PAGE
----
Spare the attacks, it’s time to deliver

2012-01-28 14:43

The contribution by trade unions to the National Planning Commission’s National Development Plan: Vision for 2030, which was released late last year, is important.So important, in fact, that I think the scathing attack on the plan by the National Union of Metalworkers of South Africa (Numsa) in December is telling.

It carried some of the baggage of previous vitriolic conflicts unions affiliated to Cosatu had with the minister in charge of planning, Trevor Manuel, while he was finance minister. But it is important that the plan not be dismissed, undermined or treated cynically, though there are inevitably shortcomings – none more serious than in the most vital area of water and sanitation.

But it is a welcome work in progress on which we need to build constructively.

To be preoccupied with Manuel’s past – which can result in a kneejerk rejection of the plan – will obscure the vital importance of constructively producing a plan that can tackle the very serious social problems of massive unemployment, poverty and inequalities.

And to dismiss the plan as “anti-working class neo-liberal” – as Numsa has done – is glib, unhelpful and counterproductive. This language polarises parties instead of promoting constructive engagement. The heart of urban infrastructure for poor communities is decent housing, water and sanitation.

The most dismal situation is either the total absence of any infrastructure or poor levels of service. Severe fiscal constraints from the mid- to late 1990s resulted in the harsh commercialisation and commodification of basic services. Beyond dismally inadequate amounts of free water and electricity, since 2000 you got the quantity and quality of services you could afford to pay for, nothing more.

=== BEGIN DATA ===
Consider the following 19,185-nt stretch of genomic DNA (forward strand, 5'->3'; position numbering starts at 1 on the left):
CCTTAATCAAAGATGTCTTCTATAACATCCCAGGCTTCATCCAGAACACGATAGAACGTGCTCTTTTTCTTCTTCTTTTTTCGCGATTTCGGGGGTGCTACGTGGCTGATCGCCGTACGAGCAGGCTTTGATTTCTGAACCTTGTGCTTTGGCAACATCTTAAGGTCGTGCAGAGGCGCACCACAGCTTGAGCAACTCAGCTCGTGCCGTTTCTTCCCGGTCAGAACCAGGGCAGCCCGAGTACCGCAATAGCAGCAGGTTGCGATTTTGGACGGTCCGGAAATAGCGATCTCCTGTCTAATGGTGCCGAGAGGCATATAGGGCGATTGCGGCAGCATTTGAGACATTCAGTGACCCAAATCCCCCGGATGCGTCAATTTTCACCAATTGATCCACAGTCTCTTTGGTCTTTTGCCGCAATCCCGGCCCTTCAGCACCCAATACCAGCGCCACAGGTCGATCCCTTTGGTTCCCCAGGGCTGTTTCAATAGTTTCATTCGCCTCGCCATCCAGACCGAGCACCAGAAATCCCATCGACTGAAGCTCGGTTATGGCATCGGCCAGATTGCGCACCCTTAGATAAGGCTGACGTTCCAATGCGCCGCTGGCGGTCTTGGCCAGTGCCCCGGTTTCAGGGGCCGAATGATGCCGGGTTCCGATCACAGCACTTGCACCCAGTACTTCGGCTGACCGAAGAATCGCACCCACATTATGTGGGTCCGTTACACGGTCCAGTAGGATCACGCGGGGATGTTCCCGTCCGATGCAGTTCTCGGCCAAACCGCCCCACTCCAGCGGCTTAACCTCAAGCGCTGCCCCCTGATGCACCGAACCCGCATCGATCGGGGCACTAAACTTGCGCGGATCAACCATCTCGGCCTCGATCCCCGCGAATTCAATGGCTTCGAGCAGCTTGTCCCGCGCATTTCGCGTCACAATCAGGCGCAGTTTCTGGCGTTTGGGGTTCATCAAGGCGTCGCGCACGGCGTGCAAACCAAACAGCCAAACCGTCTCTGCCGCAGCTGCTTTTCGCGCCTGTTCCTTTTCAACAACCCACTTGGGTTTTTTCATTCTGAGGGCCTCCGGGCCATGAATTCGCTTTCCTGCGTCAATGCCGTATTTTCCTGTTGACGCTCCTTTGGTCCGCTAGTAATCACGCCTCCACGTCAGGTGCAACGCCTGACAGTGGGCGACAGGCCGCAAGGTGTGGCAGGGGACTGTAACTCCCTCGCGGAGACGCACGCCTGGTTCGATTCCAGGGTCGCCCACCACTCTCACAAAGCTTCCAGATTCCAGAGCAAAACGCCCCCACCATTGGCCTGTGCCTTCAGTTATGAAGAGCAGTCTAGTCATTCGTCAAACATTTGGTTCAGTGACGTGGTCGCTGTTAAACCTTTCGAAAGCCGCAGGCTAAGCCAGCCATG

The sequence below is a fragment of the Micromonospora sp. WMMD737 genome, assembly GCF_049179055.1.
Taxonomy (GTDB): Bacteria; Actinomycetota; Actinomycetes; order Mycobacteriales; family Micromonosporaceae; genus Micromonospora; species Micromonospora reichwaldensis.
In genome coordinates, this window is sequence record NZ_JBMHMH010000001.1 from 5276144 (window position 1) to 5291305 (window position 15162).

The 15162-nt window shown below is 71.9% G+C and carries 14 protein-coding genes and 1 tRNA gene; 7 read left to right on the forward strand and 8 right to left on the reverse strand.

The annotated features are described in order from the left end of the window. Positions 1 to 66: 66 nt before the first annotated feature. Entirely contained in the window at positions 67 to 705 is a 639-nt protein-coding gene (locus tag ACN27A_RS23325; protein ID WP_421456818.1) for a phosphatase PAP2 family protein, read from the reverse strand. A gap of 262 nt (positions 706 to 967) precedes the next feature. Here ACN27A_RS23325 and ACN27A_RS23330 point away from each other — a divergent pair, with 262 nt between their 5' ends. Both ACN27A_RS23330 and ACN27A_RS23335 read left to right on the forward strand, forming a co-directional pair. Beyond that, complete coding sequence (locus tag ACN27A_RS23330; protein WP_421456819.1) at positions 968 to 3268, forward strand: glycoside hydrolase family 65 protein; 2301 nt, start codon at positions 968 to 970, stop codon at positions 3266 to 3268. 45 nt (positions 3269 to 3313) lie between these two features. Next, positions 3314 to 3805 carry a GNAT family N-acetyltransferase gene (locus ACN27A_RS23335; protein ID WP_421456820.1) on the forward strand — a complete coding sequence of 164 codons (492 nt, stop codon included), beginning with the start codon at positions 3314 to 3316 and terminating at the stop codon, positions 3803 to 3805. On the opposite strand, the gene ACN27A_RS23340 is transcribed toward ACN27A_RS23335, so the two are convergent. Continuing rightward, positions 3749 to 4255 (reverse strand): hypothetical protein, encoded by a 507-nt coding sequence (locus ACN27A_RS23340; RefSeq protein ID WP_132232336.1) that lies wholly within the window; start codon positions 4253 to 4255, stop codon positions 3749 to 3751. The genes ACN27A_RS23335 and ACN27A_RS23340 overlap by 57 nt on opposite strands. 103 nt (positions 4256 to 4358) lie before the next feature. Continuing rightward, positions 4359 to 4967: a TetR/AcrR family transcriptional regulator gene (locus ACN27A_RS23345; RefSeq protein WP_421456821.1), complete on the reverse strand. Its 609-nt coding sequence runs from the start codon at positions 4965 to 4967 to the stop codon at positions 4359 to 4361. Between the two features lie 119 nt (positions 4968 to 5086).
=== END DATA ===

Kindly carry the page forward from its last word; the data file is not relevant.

Therefore, today we have an entrenched class-based level of service regime in South Africa. This runs contrary to the redistributionist ethos the National Planning Commission urgently needs to inject into its work, otherwise the implicit argument is that the poor must blame themselves for poor service levels because they have little or no money.

Besides, these interrelated services are central to the whole notion of development.The most dignity-stripping, and therefore combustible, social deprivation revolves around water and sanitation services, where emotions tend to run much higher in poor communities than about the other related basic service, electricity, partly because there are no substitutes for water.

On the sanitary side, how many bucket toilets, pit latrines (ventilated and unventilated), chemical toilets and condominium sewers do we still have in the country, and what plans are there to deal with these harsh realities?

The ideal is and must remain waterborne sanitation, nothing less. So important is this point that I can sympathise with those radicals who say: to hell with fiscal constraints, go find the bloody money, as you did to buy weapons we never needed.

On the side of water provision, the plan should have told us how many people do not yet have the ideal of water supply inside their homes. We also need to know what they are planning to do about these enormous challenges.

Research has shown the negative consequences prepaid water and electricity meters have had on poor communities across the country. These matters should have formed a significant part of the plan.

Water and sanitation are so vitally important and sensitive to our daily lives. It means so much for hygiene, health, dignity and culture that these matters be urgently addressed.

»?Harvey is the authorised biographer of Deputy President Kgalema Motlanthe. He writes in his personal capacity

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